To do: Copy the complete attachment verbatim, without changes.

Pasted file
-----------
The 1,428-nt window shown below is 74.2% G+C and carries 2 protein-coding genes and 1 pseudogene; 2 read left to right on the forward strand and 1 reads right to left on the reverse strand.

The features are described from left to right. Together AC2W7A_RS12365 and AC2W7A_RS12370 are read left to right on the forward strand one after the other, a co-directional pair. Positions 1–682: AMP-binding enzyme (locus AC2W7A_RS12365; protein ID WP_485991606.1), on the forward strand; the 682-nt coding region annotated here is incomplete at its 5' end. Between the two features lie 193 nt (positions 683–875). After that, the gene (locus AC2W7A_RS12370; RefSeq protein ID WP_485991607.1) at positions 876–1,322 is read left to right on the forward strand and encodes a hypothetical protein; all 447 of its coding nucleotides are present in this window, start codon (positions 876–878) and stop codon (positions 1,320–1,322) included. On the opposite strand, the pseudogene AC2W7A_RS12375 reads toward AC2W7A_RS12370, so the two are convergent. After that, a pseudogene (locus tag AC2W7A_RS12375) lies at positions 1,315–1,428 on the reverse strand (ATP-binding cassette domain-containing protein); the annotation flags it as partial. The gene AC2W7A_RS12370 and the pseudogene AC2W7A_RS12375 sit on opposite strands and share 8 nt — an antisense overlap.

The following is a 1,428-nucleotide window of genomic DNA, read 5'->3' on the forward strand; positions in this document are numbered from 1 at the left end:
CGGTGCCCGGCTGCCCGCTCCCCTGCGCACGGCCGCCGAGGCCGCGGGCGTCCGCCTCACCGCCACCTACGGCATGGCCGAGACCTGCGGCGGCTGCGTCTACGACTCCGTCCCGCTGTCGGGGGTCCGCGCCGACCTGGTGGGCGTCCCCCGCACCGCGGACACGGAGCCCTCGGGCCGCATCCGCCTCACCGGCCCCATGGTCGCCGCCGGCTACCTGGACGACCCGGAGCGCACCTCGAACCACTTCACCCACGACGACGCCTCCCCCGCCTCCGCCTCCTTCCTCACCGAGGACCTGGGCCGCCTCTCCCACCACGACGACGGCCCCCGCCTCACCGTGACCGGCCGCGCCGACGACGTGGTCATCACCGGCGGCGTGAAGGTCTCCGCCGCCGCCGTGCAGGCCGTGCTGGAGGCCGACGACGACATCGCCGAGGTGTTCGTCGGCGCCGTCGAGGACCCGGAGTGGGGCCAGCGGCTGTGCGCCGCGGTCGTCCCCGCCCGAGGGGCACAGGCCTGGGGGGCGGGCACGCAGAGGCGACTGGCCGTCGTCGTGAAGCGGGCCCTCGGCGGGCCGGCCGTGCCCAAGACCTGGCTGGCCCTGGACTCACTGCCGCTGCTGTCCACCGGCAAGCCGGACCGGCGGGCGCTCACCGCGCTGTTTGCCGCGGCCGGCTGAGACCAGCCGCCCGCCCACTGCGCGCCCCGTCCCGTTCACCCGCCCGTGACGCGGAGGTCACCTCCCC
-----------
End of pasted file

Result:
The 1,428-nt window shown below is 74.2% G+C and carries 2 protein-coding genes and 1 pseudogene; 2 read left to right on the forward strand and 1 reads right to left on the reverse strand.

The features are described from left to right. Together AC2W7A_RS12365 and AC2W7A_RS12370 are read left to right on the forward strand one after the other, a co-directional pair. Positions 1–682: AMP-binding enzyme (locus AC2W7A_RS12365; protein ID WP_485991606.1), on the forward strand; the 682-nt coding region annotated here is incomplete at its 5' end. Between the two features lie 193 nt (positions 683–875). After that, the gene (locus AC2W7A_RS12370; RefSeq protein ID WP_485991607.1) at positions 876–1,322 is read left to right on the forward strand and encodes a hypothetical protein; all 447 of its coding nucleotides are present in this window, start codon (positions 876–878) and stop codon (positions 1,320–1,322) included. On the opposite strand, the pseudogene AC2W7A_RS12375 reads toward AC2W7A_RS12370, so the two are convergent. After that, a pseudogene (locus tag AC2W7A_RS12375) lies at positions 1,315–1,428 on the reverse strand (ATP-binding cassette domain-containing protein); the annotation flags it as partial. The gene AC2W7A_RS12370 and the pseudogene AC2W7A_RS12375 sit on opposite strands and share 8 nt — an antisense overlap.

The following is a 1,428-nucleotide window of genomic DNA, read 5'->3' on the forward strand; positions in this document are numbered from 1 at the left end:
CGGTGCCCGGCTGCCCGCTCCCCTGCGCACGGCCGCCGAGGCCGCGGGCGTCCGCCTCACCGCCACCTACGGCATGGCCGAGACCTGCGGCGGCTGCGTCTACGACTCCGTCCCGCTGTCGGGGGTCCGCGCCGACCTGGTGGGCGTCCCCCGCACCGCGGACACGGAGCCCTCGGGCCGCATCCGCCTCACCGGCCCCATGGTCGCCGCCGGCTACCTGGACGACCCGGAGCGCACCTCGAACCACTTCACCCACGACGACGCCTCCCCCGCCTCCGCCTCCTTCCTCACCGAGGACCTGGGCCGCCTCTCCCACCACGACGACGGCCCCCGCCTCACCGTGACCGGCCGCGCCGACGACGTGGTCATCACCGGCGGCGTGAAGGTCTCCGCCGCCGCCGTGCAGGCCGTGCTGGAGGCCGACGACGACATCGCCGAGGTGTTCGTCGGCGCCGTCGAGGACCCGGAGTGGGGCCAGCGGCTGTGCGCCGCGGTCGTCCCCGCCCGAGGGGCACAGGCCTGGGGGGCGGGCACGCAGAGGCGACTGGCCGTCGTCGTGAAGCGGGCCCTCGGCGGGCCGGCCGTGCCCAAGACCTGGCTGGCCCTGGACTCACTGCCGCTGCTGTCCACCGGCAAGCCGGACCGGCGGGCGCTCACCGCGCTGTTTGCCGCGGCCGGCTGAGACCAGCCGCCCGCCCACTGCGCGCCCCGTCCCGTTCACCCGCCCGTGACGCGGAGGTCACCTCCCC